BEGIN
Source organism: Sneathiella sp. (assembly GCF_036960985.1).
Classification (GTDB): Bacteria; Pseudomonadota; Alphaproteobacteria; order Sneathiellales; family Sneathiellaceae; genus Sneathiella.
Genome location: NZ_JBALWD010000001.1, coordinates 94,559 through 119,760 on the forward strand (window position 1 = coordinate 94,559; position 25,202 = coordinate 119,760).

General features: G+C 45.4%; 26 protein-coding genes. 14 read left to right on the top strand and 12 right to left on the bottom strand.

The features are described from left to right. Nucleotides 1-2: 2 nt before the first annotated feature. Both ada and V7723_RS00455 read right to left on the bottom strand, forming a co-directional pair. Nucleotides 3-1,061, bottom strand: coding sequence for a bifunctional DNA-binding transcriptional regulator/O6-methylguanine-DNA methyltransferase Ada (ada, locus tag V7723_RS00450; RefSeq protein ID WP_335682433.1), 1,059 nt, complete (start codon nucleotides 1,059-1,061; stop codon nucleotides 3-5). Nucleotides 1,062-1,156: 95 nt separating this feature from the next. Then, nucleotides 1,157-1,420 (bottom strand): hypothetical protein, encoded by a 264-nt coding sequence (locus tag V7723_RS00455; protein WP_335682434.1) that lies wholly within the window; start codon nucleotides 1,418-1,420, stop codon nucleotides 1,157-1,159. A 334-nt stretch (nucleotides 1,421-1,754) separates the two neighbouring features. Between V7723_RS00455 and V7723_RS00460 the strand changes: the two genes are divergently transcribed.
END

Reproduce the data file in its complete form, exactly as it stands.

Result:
Source organism: Sneathiella sp. (assembly GCF_036960985.1).
Classification (GTDB): Bacteria; Pseudomonadota; Alphaproteobacteria; order Sneathiellales; family Sneathiellaceae; genus Sneathiella.
Genome location: NZ_JBALWD010000001.1, coordinates 94,559 through 119,760 on the forward strand (window position 1 = coordinate 94,559; position 25,202 = coordinate 119,760).

General features: G+C 45.4%; 26 protein-coding genes. 14 read left to right on the top strand and 12 right to left on the bottom strand.

The features are described from left to right. Nucleotides 1-2: 2 nt before the first annotated feature. Both ada and V7723_RS00455 read right to left on the bottom strand, forming a co-directional pair. Nucleotides 3-1,061, bottom strand: coding sequence for a bifunctional DNA-binding transcriptional regulator/O6-methylguanine-DNA methyltransferase Ada (ada, locus tag V7723_RS00450; RefSeq protein ID WP_335682433.1), 1,059 nt, complete (start codon nucleotides 1,059-1,061; stop codon nucleotides 3-5). Nucleotides 1,062-1,156: 95 nt separating this feature from the next. Then, nucleotides 1,157-1,420 (bottom strand): hypothetical protein, encoded by a 264-nt coding sequence (locus tag V7723_RS00455; protein WP_335682434.1) that lies wholly within the window; start codon nucleotides 1,418-1,420, stop codon nucleotides 1,157-1,159. A 334-nt stretch (nucleotides 1,421-1,754) separates the two neighbouring features. Between V7723_RS00455 and V7723_RS00460 the strand changes: the two genes are divergently transcribed.